Pump designers know that designing a complex pump is easier than designing a simple one. Having my own roots in design, I know how tempting it is to add another feature and a tweak to a pump design. Despite the best engineering intentions, pump designs developed in the comfort of an air conditioned design office often end up a disaster in the field.
Statistics reveal that reliability is an inverse function of the number of components in a machine—doubling the number of parts reduces reliability by half. When applying this simple rule to pumps, a double mechanical seal, for example, makes the entire pump less reliable when compared to a unit equipped with a single mechanical seal.
Another example is adding a feature of external adjustment to the end clearance between the pump and casing. This may be a good selling feature, but it makes a pump more complex and less reliable.
Once the realities of the field kick in, the much-praised double mechanical seals may be replaced by single mechanical seals or eliminated and replaced with packing—a much simpler and more reliable method of keeping most of the fluid out of the pump. As for field-adjustment of the end clearance, most end users reset the clearance during overhauls and not in the field. Modifying the clearance is not pleasant or easy and unwise when surrounded by running machinery, hot pipes, dirty enclosures and poorly lit corners.
Some of these more complex technologies are justified in some applications. Clearly, an 800-degree hot oil pump would not be a good place to apply packings. A highly corrosive acid is not a good natural lubricant for a packed stuffing box, which needs to leak for the packing to remain lubricated. These cases exist but are rare.
For perhaps 80 percent to 90 percent of pumps, the added feature is more a sales ploy than requirement for reliability. This is why mechanical seals are installed on vertical pumps that move clean, or nearly clean, water, when they are not needed. In this process, a $300 packing would work adequately, without the difficulties and the expense of a mechanical seal. Because conducting a field study to correlate the overall expense associated with maintaining pumps and their components is impractical, the result is that end users remain at the mercy of whatever improvement features were included with or added to the pumps.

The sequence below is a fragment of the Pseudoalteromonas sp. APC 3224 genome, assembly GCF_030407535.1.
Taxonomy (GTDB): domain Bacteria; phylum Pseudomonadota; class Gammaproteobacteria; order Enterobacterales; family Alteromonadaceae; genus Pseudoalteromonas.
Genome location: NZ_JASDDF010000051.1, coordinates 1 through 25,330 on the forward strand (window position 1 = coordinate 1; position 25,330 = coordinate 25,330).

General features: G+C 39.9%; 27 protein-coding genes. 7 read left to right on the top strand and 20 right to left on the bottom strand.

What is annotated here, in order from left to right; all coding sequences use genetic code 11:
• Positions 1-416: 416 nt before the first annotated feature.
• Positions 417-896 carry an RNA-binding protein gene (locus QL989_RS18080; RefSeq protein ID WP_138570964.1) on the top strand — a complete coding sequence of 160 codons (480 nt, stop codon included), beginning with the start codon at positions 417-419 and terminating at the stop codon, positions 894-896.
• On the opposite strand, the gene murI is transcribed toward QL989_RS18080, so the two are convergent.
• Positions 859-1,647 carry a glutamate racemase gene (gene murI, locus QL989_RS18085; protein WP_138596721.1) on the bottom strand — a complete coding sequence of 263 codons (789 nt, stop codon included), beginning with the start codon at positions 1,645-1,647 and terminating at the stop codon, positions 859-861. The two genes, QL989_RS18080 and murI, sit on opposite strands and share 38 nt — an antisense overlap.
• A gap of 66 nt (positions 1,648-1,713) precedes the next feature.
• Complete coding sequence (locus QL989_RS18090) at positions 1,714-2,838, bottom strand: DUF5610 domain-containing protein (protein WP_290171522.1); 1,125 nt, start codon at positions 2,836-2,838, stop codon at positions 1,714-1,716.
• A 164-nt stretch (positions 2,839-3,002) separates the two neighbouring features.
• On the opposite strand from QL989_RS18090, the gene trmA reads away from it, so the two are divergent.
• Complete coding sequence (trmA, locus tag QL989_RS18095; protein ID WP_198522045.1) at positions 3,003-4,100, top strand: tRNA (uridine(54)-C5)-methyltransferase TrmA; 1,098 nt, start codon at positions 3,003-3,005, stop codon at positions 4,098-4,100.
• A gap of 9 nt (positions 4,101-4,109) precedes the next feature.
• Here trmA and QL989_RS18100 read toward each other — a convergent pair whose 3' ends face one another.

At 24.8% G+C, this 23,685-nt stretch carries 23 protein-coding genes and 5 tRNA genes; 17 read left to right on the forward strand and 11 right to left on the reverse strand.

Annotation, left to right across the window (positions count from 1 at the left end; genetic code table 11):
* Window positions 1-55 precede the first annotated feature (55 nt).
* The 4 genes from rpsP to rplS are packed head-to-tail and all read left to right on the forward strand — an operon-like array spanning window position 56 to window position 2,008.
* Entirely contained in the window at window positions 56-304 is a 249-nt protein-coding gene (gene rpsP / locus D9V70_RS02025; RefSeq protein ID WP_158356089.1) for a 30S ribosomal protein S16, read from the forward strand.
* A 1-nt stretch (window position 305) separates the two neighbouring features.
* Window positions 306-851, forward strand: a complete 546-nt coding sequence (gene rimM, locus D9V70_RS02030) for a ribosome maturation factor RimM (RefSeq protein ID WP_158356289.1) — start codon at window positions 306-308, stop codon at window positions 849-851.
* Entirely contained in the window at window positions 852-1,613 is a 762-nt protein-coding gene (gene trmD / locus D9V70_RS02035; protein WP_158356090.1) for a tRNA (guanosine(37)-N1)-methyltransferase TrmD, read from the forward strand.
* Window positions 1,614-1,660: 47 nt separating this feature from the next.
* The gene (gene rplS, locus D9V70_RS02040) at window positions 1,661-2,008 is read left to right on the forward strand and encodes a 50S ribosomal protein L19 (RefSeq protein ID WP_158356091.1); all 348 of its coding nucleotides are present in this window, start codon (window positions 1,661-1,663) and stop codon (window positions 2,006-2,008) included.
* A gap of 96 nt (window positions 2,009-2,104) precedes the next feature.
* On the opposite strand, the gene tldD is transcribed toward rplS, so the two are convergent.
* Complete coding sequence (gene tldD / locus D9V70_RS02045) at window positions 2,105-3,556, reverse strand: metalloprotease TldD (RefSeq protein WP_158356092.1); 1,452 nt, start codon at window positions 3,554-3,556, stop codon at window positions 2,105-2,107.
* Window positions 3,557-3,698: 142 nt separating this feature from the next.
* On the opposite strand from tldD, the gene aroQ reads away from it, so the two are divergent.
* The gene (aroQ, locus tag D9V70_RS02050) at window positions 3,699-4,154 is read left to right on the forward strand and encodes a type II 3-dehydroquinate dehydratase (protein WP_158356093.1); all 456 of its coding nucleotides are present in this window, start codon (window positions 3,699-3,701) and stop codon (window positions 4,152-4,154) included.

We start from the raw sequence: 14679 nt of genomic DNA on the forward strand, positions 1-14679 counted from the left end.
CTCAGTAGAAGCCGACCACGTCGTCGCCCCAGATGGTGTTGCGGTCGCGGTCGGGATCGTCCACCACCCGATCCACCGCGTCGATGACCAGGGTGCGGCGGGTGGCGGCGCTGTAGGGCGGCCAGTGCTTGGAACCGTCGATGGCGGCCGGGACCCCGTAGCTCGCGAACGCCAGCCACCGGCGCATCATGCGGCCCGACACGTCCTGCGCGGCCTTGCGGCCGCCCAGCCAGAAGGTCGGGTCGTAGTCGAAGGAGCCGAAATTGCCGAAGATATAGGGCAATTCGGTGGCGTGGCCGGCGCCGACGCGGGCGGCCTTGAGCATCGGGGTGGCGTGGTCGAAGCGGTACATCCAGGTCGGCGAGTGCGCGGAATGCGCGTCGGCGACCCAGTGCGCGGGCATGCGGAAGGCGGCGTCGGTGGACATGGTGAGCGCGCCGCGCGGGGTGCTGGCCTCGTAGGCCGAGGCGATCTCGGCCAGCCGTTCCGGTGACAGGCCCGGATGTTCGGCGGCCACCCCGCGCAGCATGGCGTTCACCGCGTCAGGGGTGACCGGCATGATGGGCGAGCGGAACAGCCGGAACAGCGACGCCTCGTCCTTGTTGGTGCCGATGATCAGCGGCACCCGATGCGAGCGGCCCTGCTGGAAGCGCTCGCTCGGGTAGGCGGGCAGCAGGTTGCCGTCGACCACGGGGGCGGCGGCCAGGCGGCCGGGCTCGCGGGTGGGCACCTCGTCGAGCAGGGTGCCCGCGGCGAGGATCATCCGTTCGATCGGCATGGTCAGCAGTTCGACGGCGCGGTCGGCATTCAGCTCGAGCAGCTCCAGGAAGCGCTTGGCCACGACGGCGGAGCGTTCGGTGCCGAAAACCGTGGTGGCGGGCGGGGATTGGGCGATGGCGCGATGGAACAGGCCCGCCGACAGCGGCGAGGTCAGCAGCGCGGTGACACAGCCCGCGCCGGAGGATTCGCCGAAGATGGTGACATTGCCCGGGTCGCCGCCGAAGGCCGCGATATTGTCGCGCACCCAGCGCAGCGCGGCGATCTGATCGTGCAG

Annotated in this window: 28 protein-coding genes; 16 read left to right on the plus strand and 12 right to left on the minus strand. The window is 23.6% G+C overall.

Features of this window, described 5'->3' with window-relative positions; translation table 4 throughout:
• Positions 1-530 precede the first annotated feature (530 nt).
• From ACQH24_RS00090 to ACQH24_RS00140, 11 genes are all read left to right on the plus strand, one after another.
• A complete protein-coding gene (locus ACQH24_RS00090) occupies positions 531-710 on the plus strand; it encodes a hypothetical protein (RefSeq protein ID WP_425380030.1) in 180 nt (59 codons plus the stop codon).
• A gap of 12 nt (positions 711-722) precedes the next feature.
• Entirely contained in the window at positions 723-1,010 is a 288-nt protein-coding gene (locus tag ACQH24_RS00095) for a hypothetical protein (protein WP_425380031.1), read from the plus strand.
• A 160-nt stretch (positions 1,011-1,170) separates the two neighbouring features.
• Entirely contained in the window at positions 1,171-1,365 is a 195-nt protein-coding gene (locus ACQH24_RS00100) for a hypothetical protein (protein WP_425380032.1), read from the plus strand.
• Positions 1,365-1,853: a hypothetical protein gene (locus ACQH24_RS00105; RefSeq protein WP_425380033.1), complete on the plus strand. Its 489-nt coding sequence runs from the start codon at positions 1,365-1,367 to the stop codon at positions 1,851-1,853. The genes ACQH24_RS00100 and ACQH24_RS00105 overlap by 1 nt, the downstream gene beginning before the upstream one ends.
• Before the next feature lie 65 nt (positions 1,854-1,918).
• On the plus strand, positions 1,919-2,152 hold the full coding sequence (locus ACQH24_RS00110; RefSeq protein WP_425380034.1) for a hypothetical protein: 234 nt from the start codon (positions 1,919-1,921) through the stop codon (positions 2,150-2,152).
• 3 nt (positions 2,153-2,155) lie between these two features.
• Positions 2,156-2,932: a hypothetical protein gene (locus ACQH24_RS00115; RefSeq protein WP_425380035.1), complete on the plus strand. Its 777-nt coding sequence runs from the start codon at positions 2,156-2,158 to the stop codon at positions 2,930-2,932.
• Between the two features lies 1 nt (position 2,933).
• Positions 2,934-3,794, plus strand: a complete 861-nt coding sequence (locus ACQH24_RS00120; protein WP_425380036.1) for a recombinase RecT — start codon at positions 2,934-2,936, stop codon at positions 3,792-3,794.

Because the person who approves a feature may not know how to change a simple packing, impractical add-ons sometimes happen in the field.
Let’s try to approximately quantify reliability for a simple, end-suction centrifugal pump (see Figure 1).
Notice that the shaft diameter is smaller as it transitions from the bearing area to the seal area. For simplicity, the shaft is 3 feet long, of which a 1-foot span is between the bearings (assume a 4-inch diameter), and a 2-foot (3-inch diameter) section is an overhung length from the bearing to the impeller. Intuitively, would you not feel somewhat uncomfortable with such a skinny shaft? Well, says the salesman, you need this length … how else can you fit a double mechanical seal? We will calculate the radial deflection of the shaft at the impeller. The basic cantilevered-beam deflection (y) formula is:
y = F x L3 / (3 x E x I)
F = radial load
L = cantilevered length (24 inches)
E = modulus of the elasticity of the material (30,000,000 for steel in our example)
I = moment of inertia
For a circular shaft, I = 3.14 x D4 / 64 (3.98 inches4 in our example), and therefore, a deflection at a given force is proportional to:
y ~ L3 / D4, or abbreviated, it is often written as L3D4
The lower that L3D4 is, the less is the shaft deflection, which is better for the seals. If L3D4 becomes too large, a pump shaft can snap, especially if operated close to shutoff, where hydraulic radial loads are excessive. American National Standard Institute (ANSI) pumps, for example, have L3D4 ratios range from 20 to 120.
The value of the radial load depends on many variables—such as a type of volute, operating point (percent of best efficiency point) and other factors beyond the limits of this article—but for this design, a 2,000-pound load is a reasonable estimate for this example:
y = 2,000 x 243 / [3 x 30,000,000 x 3.98] = 0.078 inch
What would happen if we shorten the shaft by half (see Equation 4)?
y = 2000 x 123 / [3 x 30,000,000 x 3.98] = 0.009 inch
Equation 4 results in an order of magnitude reduction in deflection. The L3D4 factor went from 243 / 34 = 171 to 123 / 34 = 21.
How will a reduction in shaft deflection affect pump life?
Can/should the shaft be shortened by half? If this is done, at what compromise and at what price? Tell us, and the best answer will appear in a later issue of Pumps & Systems.